At last he found it. His fingers, steady even under the nervous tension of this unaccustomed labor, discovered the inner pocket and the folded paper. There were several of them; Barney took them all.
So far he made no noise. None of the sleepers had stirred. Now he took a step toward the doorway and—kicked a shoe that lay in his path. The slight noise in that quiet room sounded to Barney’s ears like the fall of a brick wall. Peter of Blentz stirred, turning in his sleep. Behind him Barney heard one of the men in the other bed move. He turned his head in that direction. Either Maenck or Coblich was sitting up peering through the darkness.
“Is that you, Prince Peter?” The voice was Maenck’s.
“What’s the matter?” persisted Maenck.
“I’m going for a drink of water,” replied the American, and stepped toward the door.
Behind him Peter of Blentz sat up in bed.
“That you, Maenck?” he called.
Instantly Maenck was out of bed, for the first voice had come from the vicinity of the doorway; both could not be Peter’s.
“Quick!” he cried; “there’s someone in our room.”
Barney leaped for the doorway, and upon his heels came the three conspirators. Maenck was closest to him—so close that Barney was forced to turn at the top of the stairs. In the darkness he was just conscious of the form of the man who was almost upon him. Then he swung a vicious blow for the other’s face—a blow that landed, for there was a cry of pain and anger as Maenck stumbled back into the arms of the two behind him. From below came the sound of footsteps hurrying up the stairs to the accompaniment of a clanking saber. Barney’s retreat was cut off.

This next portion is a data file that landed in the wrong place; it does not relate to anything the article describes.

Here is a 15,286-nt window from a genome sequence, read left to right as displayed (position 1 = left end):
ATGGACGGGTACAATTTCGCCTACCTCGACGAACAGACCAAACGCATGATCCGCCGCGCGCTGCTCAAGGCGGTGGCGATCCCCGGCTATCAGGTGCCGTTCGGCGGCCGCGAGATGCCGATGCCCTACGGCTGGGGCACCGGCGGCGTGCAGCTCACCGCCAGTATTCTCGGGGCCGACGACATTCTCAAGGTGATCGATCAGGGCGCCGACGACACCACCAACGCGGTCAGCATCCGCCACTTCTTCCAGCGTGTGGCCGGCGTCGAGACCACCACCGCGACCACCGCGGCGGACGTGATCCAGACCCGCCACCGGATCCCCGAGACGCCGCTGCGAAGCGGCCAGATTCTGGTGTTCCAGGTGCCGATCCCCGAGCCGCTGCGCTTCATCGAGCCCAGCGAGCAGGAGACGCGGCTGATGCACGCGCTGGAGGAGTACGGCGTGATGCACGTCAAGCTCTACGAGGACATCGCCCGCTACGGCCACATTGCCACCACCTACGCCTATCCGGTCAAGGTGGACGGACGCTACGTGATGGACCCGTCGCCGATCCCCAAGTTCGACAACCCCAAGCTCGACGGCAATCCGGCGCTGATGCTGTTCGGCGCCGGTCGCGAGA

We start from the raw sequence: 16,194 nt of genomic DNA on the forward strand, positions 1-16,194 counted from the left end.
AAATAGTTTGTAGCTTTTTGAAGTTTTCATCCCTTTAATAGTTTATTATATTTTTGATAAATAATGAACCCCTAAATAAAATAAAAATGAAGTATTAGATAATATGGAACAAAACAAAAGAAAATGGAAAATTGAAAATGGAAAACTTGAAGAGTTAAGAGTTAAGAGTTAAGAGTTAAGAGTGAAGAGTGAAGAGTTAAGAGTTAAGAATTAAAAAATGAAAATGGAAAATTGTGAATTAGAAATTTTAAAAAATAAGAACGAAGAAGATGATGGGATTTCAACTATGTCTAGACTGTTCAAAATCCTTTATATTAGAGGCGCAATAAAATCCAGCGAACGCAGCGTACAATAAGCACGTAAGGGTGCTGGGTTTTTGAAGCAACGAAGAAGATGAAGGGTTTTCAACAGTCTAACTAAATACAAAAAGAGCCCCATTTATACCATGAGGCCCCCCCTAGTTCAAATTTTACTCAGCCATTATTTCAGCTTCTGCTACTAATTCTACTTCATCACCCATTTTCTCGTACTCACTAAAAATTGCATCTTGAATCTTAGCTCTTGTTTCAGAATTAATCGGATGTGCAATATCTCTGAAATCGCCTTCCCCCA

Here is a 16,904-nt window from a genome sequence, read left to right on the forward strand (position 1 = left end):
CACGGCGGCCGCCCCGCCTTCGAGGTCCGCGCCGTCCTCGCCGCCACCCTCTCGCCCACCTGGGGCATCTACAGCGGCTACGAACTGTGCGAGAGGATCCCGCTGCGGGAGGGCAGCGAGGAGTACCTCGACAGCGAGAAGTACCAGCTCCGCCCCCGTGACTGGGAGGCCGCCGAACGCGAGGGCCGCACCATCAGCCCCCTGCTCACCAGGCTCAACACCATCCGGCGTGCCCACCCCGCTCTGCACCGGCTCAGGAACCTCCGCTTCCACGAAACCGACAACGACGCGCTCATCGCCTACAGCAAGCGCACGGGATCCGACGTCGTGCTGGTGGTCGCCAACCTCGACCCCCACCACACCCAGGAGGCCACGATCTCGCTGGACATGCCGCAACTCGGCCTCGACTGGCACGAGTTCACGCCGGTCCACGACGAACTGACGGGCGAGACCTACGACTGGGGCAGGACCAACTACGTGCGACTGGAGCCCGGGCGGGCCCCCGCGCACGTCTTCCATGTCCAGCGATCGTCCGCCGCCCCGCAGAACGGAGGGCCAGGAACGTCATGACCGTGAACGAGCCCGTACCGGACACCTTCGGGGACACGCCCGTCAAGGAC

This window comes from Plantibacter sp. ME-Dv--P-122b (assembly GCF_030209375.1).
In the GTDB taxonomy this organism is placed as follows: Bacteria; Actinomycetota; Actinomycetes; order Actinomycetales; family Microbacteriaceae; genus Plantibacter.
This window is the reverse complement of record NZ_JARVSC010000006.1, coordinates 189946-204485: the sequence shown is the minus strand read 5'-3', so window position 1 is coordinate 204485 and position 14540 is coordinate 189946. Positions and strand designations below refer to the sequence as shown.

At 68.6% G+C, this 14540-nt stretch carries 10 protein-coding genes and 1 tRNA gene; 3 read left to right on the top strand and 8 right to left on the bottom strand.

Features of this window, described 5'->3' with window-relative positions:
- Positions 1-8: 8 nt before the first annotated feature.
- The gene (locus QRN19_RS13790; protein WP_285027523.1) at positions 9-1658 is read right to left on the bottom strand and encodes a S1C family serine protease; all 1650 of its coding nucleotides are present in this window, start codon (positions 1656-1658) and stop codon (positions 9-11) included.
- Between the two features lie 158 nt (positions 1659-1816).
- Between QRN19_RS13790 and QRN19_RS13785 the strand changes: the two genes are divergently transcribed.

Turning, he dodged into his own room before the enemy could locate him or even extricate themselves from the confusion of Maenck’s sudden collision with the other two. But what could Barney gain by the slight delay that would be immediately followed by his apprehension?
He didn’t know. All that he was sure of was that there had been no other place to go than this little room. As he entered the first thing that his eyes fell upon was the small square window. Here at least was some slight encouragement.
He ran toward it. The lower sash was raised. As the door behind him opened to admit Peter of Blentz and his companions, Barney slipped through into the night, hanging by his hands from the sill without. What lay beneath or how far the drop he could not guess, but that certain death menaced him from above he knew from the conversation he had overheard earlier in the evening.
For an instant he hung suspended. He heard the men groping about the room. Evidently they were in some fear of the unknown assailant they sought, for they did not move about with undue rashness. Presently one of them struck a light—Barney could see its flare lighten the window casing for an instant.